A clinical index to stratify hospitalized older adults according to risk for new-onset disability.
J Am Geriatr Soc. 2011 Jul;59(7):1206-16
Authors: Mehta KM, Pierluissi E, Boscardin WJ, Kirby KA, Walter LC, Chren MM, Palmer RM, Counsell SR, Landefeld CS
BACKGROUND: Many older adults who are independent prior to hospitalization develop a new disability by hospital discharge. Early risk stratification for new-onset disability may improve care. Thus, this study's objective was to develop and validate a clinical index to determine, at admission, risk for new-onset disability among older, hospitalized adults at discharge.
DESIGN: Data analyses derived from two prospective studies.
SETTING: Two teaching hospitals in Ohio.
PARTICIPANTS: Eight hundred eighty-five patients aged 70 years and older were discharged from a general medical service at a tertiary care hospital (mean age 78, 59% female) and 753 patients discharged from a separate community teaching hospital (mean age 79, 63% female). All participants reported being independent in five activities of daily living (ADLs: bathing, dressing, transferring, toileting, and eating) 2 weeks before admission.
MEASUREMENTS: New-onset disability, defined as a new need for personal assistance in one or more ADLs at discharge in participants who were independent 2 weeks before hospital admission.
RESULTS: Seven independent risk factors known on admission were identified and weighted using logistic regression: age (80-89, 1 point; ?90, 2 points); dependence in three or more instrumental ADLs at baseline (2 points); impaired mobility at baseline (unable to run, 1 point; unable to climb stairs, 2 points); dependence in ADLs at admission (2-3 ADLs, 1 point; 4-5 ADLs, 3 points); acute stroke or metastatic cancer (2 points); severe cognitive impairment (1 point); and albumin less than 3.0?g/dL (2 points). New-onset disability occurred in 6%, 13%, 18%, 34%, 35%, 45%, 50%, and 87% of participants with 0, 1, 2, 3, 4, 5, 6, and 7 or more points, respectively, in the derivation cohort (area under the receiver operating characteristic curve (AUC)=0.784), and in 8%, 10%, 27%, 38%, 44%, 45%, 58%, and 83%, respectively, in the validation cohort (AUC=0.784). The risk score also predicted (P<.001) disability severity, nursing home placement, and long-term survival.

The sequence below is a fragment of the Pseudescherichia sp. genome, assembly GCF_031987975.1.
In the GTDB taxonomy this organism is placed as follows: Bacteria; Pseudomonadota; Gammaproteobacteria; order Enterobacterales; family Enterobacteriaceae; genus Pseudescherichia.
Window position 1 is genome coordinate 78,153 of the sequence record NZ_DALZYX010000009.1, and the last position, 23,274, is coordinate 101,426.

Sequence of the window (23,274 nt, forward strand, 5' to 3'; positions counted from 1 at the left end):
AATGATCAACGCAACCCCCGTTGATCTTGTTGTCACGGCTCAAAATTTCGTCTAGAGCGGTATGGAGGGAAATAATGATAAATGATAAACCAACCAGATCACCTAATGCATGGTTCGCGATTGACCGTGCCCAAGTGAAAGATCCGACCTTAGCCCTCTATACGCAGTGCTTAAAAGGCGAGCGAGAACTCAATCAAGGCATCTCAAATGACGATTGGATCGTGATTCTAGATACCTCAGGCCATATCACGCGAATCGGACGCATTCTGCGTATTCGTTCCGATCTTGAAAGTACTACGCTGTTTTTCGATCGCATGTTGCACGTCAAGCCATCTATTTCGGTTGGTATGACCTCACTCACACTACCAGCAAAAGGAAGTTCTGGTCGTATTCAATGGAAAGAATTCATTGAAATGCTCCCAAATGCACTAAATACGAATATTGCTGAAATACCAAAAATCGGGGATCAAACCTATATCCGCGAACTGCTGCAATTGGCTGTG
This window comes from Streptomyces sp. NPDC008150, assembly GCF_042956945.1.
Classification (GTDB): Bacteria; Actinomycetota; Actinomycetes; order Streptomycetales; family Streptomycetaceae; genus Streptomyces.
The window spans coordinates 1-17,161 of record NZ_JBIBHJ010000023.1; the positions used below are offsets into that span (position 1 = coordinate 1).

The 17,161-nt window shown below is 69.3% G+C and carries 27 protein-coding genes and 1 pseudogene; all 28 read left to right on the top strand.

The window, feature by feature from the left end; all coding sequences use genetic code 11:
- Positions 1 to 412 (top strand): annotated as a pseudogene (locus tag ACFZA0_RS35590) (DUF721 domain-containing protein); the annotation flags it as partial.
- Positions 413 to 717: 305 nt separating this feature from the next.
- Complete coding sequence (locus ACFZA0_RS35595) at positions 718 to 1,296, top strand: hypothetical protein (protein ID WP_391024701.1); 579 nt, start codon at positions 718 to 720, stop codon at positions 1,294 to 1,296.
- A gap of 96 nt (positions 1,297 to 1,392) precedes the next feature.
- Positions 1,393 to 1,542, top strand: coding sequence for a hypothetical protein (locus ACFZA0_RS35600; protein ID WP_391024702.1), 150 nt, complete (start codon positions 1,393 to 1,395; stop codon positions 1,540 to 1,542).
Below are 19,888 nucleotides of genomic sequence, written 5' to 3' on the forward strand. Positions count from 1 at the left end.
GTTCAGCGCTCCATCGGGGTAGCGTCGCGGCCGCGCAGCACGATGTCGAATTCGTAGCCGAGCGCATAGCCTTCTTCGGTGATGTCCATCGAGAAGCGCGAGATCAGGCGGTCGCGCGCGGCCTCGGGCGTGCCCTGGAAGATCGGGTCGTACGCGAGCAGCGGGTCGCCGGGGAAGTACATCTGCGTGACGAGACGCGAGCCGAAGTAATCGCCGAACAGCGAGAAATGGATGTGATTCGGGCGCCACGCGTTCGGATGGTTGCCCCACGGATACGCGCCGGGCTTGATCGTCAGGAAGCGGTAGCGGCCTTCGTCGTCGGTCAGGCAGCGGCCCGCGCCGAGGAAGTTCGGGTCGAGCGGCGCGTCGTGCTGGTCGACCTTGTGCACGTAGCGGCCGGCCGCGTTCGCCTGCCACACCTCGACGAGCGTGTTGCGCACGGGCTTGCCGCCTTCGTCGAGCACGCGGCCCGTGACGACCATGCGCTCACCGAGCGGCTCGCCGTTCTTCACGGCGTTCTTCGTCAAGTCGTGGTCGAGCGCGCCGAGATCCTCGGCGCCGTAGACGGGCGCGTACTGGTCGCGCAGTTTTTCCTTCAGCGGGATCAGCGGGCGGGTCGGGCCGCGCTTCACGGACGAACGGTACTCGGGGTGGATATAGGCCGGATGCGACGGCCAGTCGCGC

CONCLUSION: This clinical index determines risk for new-onset disability in hospitalized older adults and may inform clinical care.
PMID: 21649616 [PubMed - indexed for MEDLINE]